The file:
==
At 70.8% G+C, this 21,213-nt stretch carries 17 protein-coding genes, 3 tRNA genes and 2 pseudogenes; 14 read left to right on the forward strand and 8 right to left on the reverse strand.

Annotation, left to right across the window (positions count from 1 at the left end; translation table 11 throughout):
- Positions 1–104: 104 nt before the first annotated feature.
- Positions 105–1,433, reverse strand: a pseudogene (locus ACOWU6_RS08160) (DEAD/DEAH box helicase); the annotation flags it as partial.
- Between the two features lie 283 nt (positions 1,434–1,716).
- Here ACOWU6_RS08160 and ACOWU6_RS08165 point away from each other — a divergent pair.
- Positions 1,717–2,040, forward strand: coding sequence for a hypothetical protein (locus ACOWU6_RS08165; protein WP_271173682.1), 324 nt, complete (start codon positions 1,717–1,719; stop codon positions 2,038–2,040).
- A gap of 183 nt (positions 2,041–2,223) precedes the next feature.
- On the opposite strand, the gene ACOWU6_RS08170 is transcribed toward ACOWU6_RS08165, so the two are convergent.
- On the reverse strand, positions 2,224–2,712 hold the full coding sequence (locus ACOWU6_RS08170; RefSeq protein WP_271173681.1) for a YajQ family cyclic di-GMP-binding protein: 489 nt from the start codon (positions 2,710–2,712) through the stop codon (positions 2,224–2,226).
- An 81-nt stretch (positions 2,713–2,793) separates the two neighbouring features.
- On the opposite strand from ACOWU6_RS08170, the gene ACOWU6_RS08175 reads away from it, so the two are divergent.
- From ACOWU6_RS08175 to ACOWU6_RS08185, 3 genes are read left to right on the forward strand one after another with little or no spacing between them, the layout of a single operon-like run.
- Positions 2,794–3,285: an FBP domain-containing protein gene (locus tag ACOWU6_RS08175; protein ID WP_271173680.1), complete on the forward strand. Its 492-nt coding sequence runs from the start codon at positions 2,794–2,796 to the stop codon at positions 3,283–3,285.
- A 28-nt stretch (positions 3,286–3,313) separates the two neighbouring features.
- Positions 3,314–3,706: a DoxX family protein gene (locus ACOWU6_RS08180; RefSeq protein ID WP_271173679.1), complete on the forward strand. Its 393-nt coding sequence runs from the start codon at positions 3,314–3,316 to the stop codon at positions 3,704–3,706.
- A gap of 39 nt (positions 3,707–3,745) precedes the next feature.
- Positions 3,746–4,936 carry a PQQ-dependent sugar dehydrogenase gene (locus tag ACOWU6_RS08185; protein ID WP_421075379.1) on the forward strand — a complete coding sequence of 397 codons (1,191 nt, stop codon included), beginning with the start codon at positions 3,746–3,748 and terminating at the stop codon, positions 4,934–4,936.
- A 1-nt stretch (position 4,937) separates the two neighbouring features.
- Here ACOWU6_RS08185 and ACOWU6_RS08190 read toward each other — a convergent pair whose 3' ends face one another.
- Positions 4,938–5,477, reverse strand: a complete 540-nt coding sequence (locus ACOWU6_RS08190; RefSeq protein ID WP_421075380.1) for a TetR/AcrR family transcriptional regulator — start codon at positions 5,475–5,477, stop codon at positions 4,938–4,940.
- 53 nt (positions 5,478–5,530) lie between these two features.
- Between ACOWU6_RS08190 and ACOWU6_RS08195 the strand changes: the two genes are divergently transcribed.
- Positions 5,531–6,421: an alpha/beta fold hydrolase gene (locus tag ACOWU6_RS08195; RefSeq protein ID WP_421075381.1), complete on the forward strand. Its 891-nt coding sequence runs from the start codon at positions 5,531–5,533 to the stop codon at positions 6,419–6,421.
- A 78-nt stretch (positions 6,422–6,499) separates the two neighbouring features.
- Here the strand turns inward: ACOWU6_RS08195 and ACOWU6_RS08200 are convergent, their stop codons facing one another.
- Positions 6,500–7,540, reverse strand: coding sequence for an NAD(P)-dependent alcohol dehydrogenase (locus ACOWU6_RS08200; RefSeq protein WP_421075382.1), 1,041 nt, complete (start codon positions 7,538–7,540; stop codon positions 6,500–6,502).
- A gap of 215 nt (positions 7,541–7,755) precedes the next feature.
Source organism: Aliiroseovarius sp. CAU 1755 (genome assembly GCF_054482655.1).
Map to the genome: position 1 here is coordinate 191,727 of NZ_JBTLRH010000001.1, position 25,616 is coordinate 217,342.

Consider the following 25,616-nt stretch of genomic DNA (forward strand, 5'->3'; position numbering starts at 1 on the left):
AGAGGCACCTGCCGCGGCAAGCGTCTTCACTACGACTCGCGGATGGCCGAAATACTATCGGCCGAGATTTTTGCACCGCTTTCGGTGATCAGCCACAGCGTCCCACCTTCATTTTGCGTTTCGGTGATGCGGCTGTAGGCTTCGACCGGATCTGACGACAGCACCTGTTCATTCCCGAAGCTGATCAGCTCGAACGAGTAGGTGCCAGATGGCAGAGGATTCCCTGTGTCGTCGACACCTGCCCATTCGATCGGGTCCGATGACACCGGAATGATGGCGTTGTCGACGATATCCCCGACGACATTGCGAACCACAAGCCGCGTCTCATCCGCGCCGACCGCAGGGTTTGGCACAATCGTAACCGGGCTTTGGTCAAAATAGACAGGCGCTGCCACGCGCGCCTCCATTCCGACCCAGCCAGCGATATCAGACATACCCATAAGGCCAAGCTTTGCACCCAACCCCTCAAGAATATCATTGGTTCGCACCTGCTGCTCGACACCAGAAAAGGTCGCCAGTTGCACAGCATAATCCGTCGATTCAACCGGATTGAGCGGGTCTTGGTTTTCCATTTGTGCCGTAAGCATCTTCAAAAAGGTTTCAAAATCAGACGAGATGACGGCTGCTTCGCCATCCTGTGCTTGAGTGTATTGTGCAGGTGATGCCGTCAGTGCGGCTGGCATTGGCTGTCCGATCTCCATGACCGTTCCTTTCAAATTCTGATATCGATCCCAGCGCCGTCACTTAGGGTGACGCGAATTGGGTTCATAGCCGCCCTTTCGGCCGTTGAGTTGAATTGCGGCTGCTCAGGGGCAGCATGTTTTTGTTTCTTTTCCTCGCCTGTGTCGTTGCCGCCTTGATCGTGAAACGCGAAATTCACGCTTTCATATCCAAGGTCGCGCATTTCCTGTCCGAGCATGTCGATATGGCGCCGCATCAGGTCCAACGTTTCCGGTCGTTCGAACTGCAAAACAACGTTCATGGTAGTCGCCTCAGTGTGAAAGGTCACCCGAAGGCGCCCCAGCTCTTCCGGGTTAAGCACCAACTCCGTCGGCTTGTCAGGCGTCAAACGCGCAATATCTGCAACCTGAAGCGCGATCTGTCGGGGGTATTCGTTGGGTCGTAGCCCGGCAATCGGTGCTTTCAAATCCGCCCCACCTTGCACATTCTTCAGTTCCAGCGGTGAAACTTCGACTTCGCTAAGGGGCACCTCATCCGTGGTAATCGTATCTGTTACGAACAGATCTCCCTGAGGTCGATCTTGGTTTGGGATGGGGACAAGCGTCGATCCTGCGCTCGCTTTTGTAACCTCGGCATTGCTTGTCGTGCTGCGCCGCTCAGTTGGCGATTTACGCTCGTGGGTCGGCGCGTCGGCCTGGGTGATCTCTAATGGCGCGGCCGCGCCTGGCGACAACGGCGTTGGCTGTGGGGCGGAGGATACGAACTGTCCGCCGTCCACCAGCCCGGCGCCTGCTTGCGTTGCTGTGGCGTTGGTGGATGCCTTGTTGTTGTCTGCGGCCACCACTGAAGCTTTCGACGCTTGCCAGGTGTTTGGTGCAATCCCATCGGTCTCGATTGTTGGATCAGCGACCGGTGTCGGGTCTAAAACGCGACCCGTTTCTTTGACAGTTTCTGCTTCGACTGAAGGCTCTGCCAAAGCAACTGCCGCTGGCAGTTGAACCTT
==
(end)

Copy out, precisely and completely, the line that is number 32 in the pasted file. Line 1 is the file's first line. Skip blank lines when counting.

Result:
AGAGGCACCTGCCGCGGCAAGCGTCTTCACTACGACTCGCGGATGGCCGAAATACTATCGGCCGAGATTTTTGCACCGCTTTCGGTGATCAGCCACAGCGTCCCACCTTCATTTTGCGTTTCGGTGATGCGGCTGTAGGCTTCGACCGGATCTGACGACAGCACCTGTTCATTCCCGAAGCTGATCAGCTCGAACGAGTAGGTGCCAGATGGCAGAGGATTCCCTGTGTCGTCGACACCTGCCCATTCGATCGGGTCCGATGACACCGGAATGATGGCGTTGTCGACGATATCCCCGACGACATTGCGAACCACAAGCCGCGTCTCATCCGCGCCGACCGCAGGGTTTGGCACAATCGTAACCGGGCTTTGGTCAAAATAGACAGGCGCTGCCACGCGCGCCTCCATTCCGACCCAGCCAGCGATATCAGACATACCCATAAGGCCAAGCTTTGCACCCAACCCCTCAAGAATATCATTGGTTCGCACCTGCTGCTCGACACCAGAAAAGGTCGCCAGTTGCACAGCATAATCCGTCGATTCAACCGGATTGAGCGGGTCTTGGTTTTCCATTTGTGCCGTAAGCATCTTCAAAAAGGTTTCAAAATCAGACGAGATGACGGCTGCTTCGCCATCCTGTGCTTGAGTGTATTGTGCAGGTGATGCCGTCAGTGCGGCTGGCATTGGCTGTCCGATCTCCATGACCGTTCCTTTCAAATTCTGATATCGATCCCAGCGCCGTCACTTAGGGTGACGCGAATTGGGTTCATAGCCGCCCTTTCGGCCGTTGAGTTGAATTGCGGCTGCTCAGGGGCAGCATGTTTTTGTTTCTTTTCCTCGCCTGTGTCGTTGCCGCCTTGATCGTGAAACGCGAAATTCACGCTTTCATATCCAAGGTCGCGCATTTCCTGTCCGAGCATGTCGATATGGCGCCGCATCAGGTCCAACGTTTCCGGTCGTTCGAACTGCAAAACAACGTTCATGGTAGTCGCCTCAGTGTGAAAGGTCACCCGAAGGCGCCCCAGCTCTTCCGGGTTAAGCACCAACTCCGTCGGCTTGTCAGGCGTCAAACGCGCAATATCTGCAACCTGAAGCGCGATCTGTCGGGGGTATTCGTTGGGTCGTAGCCCGGCAATCGGTGCTTTCAAATCCGCCCCACCTTGCACATTCTTCAGTTCCAGCGGTGAAACTTCGACTTCGCTAAGGGGCACCTCATCCGTGGTAATCGTATCTGTTACGAACAGATCTCCCTGAGGTCGATCTTGGTTTGGGATGGGGACAAGCGTCGATCCTGCGCTCGCTTTTGTAACCTCGGCATTGCTTGTCGTGCTGCGCCGCTCAGTTGGCGATTTACGCTCGTGGGTCGGCGCGTCGGCCTGGGTGATCTCTAATGGCGCGGCCGCGCCTGGCGACAACGGCGTTGGCTGTGGGGCGGAGGATACGAACTGTCCGCCGTCCACCAGCCCGGCGCCTGCTTGCGTTGCTGTGGCGTTGGTGGATGCCTTGTTGTTGTCTGCGGCCACCACTGAAGCTTTCGACGCTTGCCAGGTGTTTGGTGCAATCCCATCGGTCTCGATTGTTGGATCAGCGACCGGTGTCGGGTCTAAAACGCGACCCGTTTCTTTGACAGTTTCTGCTTCGACTGAAGGCTCTGCCAAAGCAACTGCCGCTGGCAGTTGAACCTT